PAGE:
Saturday, 22 September 2012


I loved everything about the novella ‘Ishmael Toffee’ (US).  Was drawn in by the voice and the subject immediately.

Ishmael’s just out of prison.  He’s a killer who suddenly tired of killing.  Whilst watching his back in the cells, he discovered a new freedom in the form of gardening, a new connection with the earth and the way things might be.  He’s hard, poor and covered in tattoos.

His rehabilitation is to be encouraged by work – a job in the garden of a rich, white man in the luxurious settings of a mightily secure house where only the help has colour to their skin.

There’s a snake in the garden, mind.  Family life is not all it should be.  Ishmael knows that what’s happening is wrong, but he also knows that trying to help will get him in to no end of trouble.  It’s a question of whether the old or the new Ishmael is going to show up and I’m not going to tell you how it shapes up.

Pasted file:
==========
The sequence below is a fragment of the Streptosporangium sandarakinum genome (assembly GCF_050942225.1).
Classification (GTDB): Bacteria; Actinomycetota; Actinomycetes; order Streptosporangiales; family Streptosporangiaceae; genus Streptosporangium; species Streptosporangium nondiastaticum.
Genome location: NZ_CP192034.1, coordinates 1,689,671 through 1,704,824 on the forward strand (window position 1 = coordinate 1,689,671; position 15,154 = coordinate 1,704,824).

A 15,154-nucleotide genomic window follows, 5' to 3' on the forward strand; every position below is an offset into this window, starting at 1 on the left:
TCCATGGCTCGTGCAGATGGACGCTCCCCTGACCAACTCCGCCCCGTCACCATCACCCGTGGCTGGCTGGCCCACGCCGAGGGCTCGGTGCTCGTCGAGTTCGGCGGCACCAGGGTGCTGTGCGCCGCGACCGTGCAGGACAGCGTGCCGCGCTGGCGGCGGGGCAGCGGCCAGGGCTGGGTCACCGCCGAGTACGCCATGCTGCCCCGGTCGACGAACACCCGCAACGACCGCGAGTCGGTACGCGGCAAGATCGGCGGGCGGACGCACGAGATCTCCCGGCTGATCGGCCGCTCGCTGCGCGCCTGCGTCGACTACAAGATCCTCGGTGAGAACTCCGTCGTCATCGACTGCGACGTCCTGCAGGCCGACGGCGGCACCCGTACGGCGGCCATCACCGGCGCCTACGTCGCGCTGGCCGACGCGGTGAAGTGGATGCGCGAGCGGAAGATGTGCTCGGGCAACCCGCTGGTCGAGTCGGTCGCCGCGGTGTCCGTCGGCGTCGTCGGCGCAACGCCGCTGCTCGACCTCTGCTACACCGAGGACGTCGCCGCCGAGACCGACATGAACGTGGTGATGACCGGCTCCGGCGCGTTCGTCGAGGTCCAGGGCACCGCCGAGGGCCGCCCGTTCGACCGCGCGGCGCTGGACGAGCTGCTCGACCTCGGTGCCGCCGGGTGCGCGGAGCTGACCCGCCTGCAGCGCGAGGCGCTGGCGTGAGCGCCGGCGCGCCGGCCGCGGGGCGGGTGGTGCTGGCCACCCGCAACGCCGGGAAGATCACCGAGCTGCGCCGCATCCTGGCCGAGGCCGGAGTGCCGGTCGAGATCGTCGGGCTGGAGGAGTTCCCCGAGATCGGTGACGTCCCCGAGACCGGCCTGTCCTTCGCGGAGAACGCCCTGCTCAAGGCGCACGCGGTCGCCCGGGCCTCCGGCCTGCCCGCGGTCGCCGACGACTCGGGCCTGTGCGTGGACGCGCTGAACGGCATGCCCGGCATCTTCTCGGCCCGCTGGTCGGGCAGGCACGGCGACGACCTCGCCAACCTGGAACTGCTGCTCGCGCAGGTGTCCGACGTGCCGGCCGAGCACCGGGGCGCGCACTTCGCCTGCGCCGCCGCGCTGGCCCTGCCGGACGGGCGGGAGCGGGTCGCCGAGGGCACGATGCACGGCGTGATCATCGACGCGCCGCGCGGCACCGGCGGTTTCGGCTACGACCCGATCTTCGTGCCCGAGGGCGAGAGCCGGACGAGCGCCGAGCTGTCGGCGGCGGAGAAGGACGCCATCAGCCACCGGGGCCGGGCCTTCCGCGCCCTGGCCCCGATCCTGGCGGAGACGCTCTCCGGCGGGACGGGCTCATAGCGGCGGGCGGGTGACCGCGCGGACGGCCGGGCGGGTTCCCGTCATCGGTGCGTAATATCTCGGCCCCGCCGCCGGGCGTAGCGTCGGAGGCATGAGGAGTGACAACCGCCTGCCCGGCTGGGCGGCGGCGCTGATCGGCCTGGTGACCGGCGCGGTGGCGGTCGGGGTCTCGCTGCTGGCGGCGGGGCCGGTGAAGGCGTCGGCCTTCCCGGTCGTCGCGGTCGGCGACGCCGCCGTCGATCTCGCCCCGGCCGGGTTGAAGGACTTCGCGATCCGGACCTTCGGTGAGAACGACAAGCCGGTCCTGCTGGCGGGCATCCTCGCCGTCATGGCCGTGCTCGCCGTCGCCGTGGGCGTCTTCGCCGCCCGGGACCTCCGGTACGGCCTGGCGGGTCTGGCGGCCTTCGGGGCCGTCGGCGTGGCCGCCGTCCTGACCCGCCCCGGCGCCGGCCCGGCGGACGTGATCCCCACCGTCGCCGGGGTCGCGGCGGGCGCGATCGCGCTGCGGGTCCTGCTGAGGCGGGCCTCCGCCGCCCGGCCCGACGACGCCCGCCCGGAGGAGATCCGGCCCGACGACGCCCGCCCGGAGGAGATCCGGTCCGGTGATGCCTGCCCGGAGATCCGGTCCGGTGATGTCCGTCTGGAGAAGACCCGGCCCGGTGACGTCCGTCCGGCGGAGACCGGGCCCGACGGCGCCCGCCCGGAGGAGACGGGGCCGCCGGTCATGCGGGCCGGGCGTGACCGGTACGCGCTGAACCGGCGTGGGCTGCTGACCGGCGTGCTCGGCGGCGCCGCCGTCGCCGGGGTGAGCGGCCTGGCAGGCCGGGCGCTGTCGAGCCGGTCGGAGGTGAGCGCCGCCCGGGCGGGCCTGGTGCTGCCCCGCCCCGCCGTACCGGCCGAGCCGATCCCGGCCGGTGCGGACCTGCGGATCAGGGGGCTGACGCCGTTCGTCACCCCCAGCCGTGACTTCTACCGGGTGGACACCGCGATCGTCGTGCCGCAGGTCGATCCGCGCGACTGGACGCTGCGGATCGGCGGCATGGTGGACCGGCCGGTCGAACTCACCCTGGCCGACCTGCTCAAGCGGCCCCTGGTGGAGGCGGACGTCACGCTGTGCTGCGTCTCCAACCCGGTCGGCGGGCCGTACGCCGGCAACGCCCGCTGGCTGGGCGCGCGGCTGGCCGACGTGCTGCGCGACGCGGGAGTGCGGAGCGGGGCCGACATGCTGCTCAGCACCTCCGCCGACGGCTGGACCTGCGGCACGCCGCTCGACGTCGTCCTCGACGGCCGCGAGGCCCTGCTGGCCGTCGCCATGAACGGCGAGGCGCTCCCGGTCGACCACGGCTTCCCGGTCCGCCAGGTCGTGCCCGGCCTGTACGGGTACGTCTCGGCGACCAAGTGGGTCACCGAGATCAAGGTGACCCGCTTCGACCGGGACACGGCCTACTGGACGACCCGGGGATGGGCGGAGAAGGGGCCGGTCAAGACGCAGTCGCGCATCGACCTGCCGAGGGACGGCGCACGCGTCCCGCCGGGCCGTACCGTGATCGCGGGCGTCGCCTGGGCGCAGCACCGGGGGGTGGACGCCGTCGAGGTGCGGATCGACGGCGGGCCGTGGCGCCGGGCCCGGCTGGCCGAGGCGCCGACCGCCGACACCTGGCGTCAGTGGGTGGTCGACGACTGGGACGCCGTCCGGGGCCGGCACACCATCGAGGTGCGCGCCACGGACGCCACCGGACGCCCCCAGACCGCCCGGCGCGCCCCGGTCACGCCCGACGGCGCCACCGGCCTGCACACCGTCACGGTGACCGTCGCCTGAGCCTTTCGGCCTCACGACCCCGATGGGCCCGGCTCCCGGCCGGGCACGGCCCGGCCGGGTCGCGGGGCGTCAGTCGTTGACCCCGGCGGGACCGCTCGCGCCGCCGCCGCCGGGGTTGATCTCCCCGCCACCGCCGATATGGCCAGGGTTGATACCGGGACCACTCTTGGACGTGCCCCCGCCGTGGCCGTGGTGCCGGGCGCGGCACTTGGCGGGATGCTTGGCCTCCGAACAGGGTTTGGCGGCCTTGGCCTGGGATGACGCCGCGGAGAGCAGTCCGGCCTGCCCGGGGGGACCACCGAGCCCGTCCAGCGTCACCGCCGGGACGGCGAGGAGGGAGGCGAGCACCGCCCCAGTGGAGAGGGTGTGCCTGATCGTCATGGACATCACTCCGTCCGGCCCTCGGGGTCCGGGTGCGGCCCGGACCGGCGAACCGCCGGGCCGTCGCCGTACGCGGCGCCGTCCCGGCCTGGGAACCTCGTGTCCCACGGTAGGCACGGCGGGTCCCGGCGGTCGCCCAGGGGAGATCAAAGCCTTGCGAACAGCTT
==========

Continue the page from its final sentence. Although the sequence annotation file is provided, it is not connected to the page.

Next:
It’s a fantastic piece of fiction which deals with the injustices of poverty, the inequities of the world, the stark realities of life and death.  The prose is sharp and clinical, yet there’s a heart beating through it all the way along, a hope that warmth and fairness might rise above the setting and the situation no matter how farfetched that seems at times.  It does get tough – gruelling material at which the writer shows his class instead of flinching away.

By year’s end, this book is going to shine out as one of my favourites.  There’s no doubt about it.

Very highly recommended.

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